STAFF PICKS: Warm weather; a veteran's path to recovery

Friday, March 23, 2012 | 7:38 p.m. CDT

There's a lot of content on, and we can't expect the average reader to consume every last morsel of it. Still, we fear some of the stories from this week that you need to know about might have been overlooked. So we've compiled a list of recent stories we think you could benefit from reading, including the early onset of spring weather and a Columbia veteran's perspective on re-entering civilian life.

Helping hands

The Relief Society, a volunteer society for women of the Church of Jesus Christ of Latter-Day Saints, celebrated its 170th birthday on Saturday with an afternoon of charity. Women gathered to create and donate quilts, hats and booties for children for charity, as well as 500 cards for American soldiers. The Relief Society, whose main purposes include self-sufficiency, increasing spirituality and helping those in need, has more than 2,000 members in Columbia and regularly donates hand-made crafts to charity.

Soldier makes adjustment to civilian life

Active-duty soldiers have a suicide rate that has been steadily rising over the last seven years and is now nearly six times that of civilians, according to an Army report. As Columbia veteran Michael Cookson, knows, there are many challenges to overcome before an active-duty soldier can reintegrate into civilian life. Fortunately, there are many services that provide mental health support for veterans, from support groups, crisis hotlines, veterans hospitals, transition assistance programs and post-traumatic stress disorder applications for smartphones.

Public safety

Spring break burglaries increased from 15 in 2010 to 16 in 2011. As spring break approaches, the Columbia Police Department is urging residents to take precautions to prevent burglary. Residents are encouraged to stay vigilant within their neighborhoods, report any suspicious activity and observe a list of recommended precautions during long absences.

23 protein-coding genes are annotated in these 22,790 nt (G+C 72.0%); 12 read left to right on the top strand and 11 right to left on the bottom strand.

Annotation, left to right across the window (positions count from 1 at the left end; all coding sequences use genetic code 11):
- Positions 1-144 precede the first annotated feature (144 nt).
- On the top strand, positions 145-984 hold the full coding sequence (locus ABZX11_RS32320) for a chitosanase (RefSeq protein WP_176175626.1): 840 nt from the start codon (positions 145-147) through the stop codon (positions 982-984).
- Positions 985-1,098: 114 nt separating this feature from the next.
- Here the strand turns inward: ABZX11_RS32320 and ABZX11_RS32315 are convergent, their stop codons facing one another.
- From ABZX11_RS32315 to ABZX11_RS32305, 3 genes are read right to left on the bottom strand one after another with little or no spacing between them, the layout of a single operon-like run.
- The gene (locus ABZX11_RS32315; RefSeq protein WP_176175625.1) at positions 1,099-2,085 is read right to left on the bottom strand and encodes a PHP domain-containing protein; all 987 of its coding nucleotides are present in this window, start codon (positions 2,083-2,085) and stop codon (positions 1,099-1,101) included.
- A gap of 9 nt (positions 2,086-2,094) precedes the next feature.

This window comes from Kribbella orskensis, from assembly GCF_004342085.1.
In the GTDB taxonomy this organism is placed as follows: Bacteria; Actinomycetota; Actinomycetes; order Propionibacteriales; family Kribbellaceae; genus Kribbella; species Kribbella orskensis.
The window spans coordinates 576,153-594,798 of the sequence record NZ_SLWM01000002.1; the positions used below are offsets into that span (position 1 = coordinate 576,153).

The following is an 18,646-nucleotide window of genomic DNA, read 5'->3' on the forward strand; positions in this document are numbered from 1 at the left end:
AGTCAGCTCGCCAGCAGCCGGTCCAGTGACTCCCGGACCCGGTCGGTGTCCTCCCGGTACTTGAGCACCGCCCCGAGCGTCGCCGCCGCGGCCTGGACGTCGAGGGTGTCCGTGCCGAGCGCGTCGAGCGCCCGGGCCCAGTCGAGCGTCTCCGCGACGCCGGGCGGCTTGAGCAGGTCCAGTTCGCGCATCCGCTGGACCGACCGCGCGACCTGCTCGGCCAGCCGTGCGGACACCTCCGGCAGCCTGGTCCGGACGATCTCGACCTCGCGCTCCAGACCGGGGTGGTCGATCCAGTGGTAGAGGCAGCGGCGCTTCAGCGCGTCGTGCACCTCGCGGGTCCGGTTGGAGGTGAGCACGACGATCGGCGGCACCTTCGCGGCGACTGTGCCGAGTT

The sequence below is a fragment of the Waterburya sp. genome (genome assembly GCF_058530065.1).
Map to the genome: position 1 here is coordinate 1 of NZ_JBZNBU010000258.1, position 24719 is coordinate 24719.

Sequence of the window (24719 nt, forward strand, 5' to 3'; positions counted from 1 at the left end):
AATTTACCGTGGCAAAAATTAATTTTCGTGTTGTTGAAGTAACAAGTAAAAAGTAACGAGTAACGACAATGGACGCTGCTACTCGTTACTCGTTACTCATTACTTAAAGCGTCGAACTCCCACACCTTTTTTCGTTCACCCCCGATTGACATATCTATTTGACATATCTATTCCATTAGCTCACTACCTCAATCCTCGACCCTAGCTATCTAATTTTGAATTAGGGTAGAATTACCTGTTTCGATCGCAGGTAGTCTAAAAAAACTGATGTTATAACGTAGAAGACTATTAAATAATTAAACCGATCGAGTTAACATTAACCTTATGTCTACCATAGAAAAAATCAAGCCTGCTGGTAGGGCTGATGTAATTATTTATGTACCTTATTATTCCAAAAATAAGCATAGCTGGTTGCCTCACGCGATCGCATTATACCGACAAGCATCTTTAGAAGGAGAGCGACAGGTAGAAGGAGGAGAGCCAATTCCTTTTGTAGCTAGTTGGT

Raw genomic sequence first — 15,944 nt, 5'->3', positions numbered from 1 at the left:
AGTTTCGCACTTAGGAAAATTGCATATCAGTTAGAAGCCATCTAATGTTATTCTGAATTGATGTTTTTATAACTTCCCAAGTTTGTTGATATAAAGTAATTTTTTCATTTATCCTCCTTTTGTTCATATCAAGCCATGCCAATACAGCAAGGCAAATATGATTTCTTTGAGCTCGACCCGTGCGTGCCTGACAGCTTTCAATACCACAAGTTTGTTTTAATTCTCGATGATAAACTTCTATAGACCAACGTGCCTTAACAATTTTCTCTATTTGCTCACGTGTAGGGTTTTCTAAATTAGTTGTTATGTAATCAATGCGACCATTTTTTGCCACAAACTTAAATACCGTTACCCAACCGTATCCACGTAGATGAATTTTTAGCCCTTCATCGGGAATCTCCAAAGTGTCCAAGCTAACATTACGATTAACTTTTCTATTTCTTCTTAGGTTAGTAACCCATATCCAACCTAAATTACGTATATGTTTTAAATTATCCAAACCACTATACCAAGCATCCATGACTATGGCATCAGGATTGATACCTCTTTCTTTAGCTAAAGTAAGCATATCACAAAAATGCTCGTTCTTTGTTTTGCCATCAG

City government

The Columbia City Council voted on Monday to approve the first phase of a series of improvements to Forum Boulevard. Phase one includes the addition of left-turn lanes and is expected to be finished by the end of the year. Later plans for Forum include widening the road to four lanes and a pedestrian bridge over Hinkson Creek.

The Columbia Missourian asked candidates from the upcoming council election five questions in a series of video interviews. Watch as Second and Sixth Ward candidates discuss their views on responsible growth, budget priorities and low morale in Columbia Police Department.

Putting Kids First

A group of 20 social service agencies is holding a petition drive to create a quarter-cent tax to help fund mental health services for Columbia children. The petition, Putting Kids First, requires 7,000 signatures to included in the November ballot. This will mark the third effort in 20 years to fund Putting Kids First.

Crops planted earlier thanks to warmer weather

A mild winter and early warm weather has allowed Missouri planters and farmers to begin planting their crops early. Producers who took advantage of the weather to plant ahead of schedule predict early harvests of traditionally later fruits, such as peaches and cherries. Some worry, though, that this season's unusual weather patterns might mimic the Easter freeze of 2007, when a surprise frost after warm weather devastated crops and cost the U.S. agriculture industry $2 billion.

Missouri House ready to talk about education bill

House Speaker Steven Tilley, R-Perryville, said an expansive education bill may be discussed as early as next week. This bill, introduced in Februrary by the House Education Committee, would introduce a number of changes to help with the budget gap for Missouri education, including replacing tenure for teachers with annual contracts and allowing students from unaccredited districts to transfer to county schools. If the bill does not reach the legislature, the Department of Elementary and Secondary Education will be responsible for bridging the funding gap.

Fairgrounds might get new name

The Boone County Fairgrounds could become the Central Missouri Event Center, Home of the Boone County Fair. The Boone County Commission proposed renaming the property as part of a larger effort to market it as more than just the county fair location. Another hearing will be held on Tuesday to review alternate suggestions before the name is finalized.

Keeping watch on Columbia arts

Columbia residents and the Office of Cultural Affairs gathered to discuss improvements to Columbia's artistic community at Hearing Voices/Seeing Visions on Tuesday. The meeting is part of a weekly discussion on the condition of local art, music and theater in Columbia. Attendees stressed the need for greater art education and increased promotion of events.

Wheelchair basketball

MU freshman Joe Dixon has been playing basketball for 15 years. After a successful first season as a member of the Missouri wheelchair basketball team, Dixon averaged 14.1 points a game and was named to the All Rookie Team by the Intercollegiate Division. Head coach Ron Lykins said that Dixon's attitude, drive and shooting skills could earn him a spot on the U.S. team some day.

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